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Genealogy Geocaching: Exploring Your Roots

Many genealogists describe their attraction to genealogy as the way genealogy is like a puzzle or a mystery waiting to be solved. For those of us enamored with genealogy we feel that we are on an adventure. Geocaching is one way to help your non-genealogist family members get a feel for the adventure that is family history.

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Type: Article
Resource: GenWeekly
Prepared by: Gena Philibert-Ortega
Word Count: 1241 (approx.)
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Have you received a GPS (global positioning system) as a present and wasn't sure of all the ways you could use it? These small handheld electronic units use satellite technology to determine your position on the earth. In genealogy, people use GPS's to record locations of ancestral homes and gravesites. These units are invaluable for recording the location of out of the way gravestones that are not easily found. When I went and found my great-great grandmother's tombstone, the cemetery couldn't even find it with their own map, so my husband used his GPS and we recorded the coordinates so that we could let other family members know exactly where to find it. But there is one fun way to use your GPS that could really help you make your family history come alive for the non-genealogists in your family. Heck, they may even beg you to learn more about their family history.

GeoCaching

What is geocaching? According to the official site for geocaching, www.geocaching.com, geocaching is, "an entertaining adventure game for GPS users. The basic idea is to have individuals and organizations set up caches all over the world and share the locations of the caches on the Internet. GPS users can then use the location coordinates to find the caches." Basically people hide small containers, called caches, with a paper log, pencil and small toys or other giveaway items. The idea is that you log onto a geocaching site, look at the available caches and choose those that you are interested in looking for. Depending on the person hiding it, geocaches may be virtual, may lead you to a historical site, might lead you down a mountain or just a cool new place to explore.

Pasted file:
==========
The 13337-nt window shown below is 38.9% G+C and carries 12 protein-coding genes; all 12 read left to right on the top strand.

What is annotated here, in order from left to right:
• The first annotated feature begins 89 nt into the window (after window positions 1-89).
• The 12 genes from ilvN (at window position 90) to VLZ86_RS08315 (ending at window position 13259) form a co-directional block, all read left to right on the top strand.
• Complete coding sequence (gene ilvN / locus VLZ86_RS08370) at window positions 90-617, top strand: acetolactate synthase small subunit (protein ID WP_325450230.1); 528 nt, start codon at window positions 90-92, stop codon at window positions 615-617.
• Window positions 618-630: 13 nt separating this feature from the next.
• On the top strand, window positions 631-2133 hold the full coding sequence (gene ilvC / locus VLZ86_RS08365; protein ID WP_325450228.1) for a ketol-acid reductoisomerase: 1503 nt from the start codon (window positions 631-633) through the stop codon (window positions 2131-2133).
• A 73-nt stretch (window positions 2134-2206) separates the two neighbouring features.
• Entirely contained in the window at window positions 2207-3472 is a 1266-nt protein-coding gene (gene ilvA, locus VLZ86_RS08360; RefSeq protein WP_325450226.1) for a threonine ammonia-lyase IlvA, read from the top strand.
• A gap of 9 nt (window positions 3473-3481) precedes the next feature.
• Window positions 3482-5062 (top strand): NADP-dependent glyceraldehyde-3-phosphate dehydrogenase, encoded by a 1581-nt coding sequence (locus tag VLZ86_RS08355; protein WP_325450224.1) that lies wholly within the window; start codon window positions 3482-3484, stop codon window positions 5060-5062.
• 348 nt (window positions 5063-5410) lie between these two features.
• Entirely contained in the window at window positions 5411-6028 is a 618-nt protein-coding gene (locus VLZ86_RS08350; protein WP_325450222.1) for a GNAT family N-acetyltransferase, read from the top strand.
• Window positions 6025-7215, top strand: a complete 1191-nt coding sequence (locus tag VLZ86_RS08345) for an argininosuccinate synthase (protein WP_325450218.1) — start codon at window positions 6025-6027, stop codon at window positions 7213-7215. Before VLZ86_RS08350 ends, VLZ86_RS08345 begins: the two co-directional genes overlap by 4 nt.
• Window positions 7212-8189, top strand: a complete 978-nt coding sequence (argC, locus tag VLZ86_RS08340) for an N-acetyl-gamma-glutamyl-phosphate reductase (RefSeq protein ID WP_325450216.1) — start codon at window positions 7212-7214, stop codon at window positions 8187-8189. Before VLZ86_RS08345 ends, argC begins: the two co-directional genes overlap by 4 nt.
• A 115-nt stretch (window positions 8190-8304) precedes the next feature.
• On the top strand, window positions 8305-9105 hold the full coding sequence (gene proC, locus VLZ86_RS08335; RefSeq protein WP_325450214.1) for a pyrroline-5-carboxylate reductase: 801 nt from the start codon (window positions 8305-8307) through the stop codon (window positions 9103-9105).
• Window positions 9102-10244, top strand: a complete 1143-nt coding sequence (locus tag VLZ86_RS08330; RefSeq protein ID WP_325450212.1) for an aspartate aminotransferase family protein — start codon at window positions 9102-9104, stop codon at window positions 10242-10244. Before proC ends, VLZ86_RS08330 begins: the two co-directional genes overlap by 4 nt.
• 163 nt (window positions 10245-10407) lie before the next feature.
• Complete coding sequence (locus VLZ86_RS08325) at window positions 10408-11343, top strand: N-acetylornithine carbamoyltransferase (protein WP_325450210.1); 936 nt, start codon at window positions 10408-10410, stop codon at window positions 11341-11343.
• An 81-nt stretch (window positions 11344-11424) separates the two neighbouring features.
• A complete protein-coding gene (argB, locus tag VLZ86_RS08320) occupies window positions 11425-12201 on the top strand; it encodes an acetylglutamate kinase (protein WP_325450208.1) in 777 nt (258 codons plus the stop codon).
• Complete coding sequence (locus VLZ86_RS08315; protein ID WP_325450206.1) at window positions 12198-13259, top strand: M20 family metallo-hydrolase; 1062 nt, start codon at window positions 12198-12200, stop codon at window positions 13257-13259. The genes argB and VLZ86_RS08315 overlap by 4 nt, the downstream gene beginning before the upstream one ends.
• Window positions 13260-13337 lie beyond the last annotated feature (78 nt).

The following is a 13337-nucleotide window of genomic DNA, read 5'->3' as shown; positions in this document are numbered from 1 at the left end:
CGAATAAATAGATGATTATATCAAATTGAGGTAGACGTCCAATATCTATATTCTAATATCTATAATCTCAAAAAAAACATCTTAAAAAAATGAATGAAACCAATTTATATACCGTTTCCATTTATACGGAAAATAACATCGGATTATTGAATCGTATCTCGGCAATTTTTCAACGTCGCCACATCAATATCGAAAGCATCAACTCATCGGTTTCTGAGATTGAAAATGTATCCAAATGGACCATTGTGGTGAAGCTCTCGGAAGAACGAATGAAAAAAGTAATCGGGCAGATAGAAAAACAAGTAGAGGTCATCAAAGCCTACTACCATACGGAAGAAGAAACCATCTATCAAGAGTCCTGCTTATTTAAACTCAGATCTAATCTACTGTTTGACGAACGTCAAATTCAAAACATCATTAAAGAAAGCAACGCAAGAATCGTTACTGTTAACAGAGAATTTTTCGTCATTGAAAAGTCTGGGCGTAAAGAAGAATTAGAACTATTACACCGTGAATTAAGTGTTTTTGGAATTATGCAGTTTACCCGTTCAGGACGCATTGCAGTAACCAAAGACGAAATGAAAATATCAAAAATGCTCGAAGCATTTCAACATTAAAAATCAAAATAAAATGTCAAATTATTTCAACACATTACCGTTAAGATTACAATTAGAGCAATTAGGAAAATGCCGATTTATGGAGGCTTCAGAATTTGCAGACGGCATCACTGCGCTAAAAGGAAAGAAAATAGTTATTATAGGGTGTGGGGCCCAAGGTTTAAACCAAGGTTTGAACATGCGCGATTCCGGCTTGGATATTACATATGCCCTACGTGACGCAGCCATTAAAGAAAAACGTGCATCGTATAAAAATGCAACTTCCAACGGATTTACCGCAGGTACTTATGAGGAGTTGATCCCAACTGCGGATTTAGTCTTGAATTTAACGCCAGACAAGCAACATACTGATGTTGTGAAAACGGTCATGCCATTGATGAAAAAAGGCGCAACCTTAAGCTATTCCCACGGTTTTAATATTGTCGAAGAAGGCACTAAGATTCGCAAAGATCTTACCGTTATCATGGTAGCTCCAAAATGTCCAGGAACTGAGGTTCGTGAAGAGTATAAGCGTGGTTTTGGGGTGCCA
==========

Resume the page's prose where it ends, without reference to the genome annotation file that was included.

You can learn more about how to geocache from the above website or like with almost anything nowadays there is The Complete Idiot's Guide to Geocaching by Jack W. Peters. Additional books on geocaching can be found at Barnes and Noble's website (www.bn.com). Other web sites having to do with geocaching include, Buxley's Geocaching Waypoint; Geocaching with Navicache.com; and Geocaching Garmin Style. A great article about geocaching with kids is at http://eduscapes.com/geocaching/kids.htm.

According to geocaching.com their members have hid over 24,000 caches in 221 countries. From the website you can enter a zip code or city or country name to get a list of all available caches. Caches might be hidden in historical places, city parks, mountains, buildings, almost anywhere. Once you choose which caches you want to look for, you download the coordinates and then go look for it. The coordinates you are given are to the exact place that the cache is hidden. Enter those coordinates into your GPS and the GPS will help direct you to the right area. In theory, it seems pretty easy but, let's just say if you haven't ever used a GPS to find a location, you are in for an adventure!

One way geocaching can be used as a family activity is to go find caches that are hidden in historical areas. (Note: there are rules about caches and not disturbing areas that could be damaged because of the extra foot traffic. Some caches are virtual, meaning that you go explore the area but there is not an actual container to be found). It's an opportunity to learn more about history while on a treasure quest! For example, one of the cities near our home is Colton, California. This city is in the western end of San Bernardino County. One of the things that Colton is known for is being the home of the Earp family, as in Wyatt Earp. Some of the caches hidden in Colton have to do with the Earps. One cache entitled Morgan's Rest has to do with the cemetery that Morgan Earp, the youngest of the Earp brothers, is buried. Other caches are at the burial spot of Virginia Cooksey Earp, wife of Nicholas Earp and the resting place for James and Adelia Earp. What I like about the information given for these caches is that the person who is responsible for the cache, actually added pedigree information so that you could learn more about the Earp family.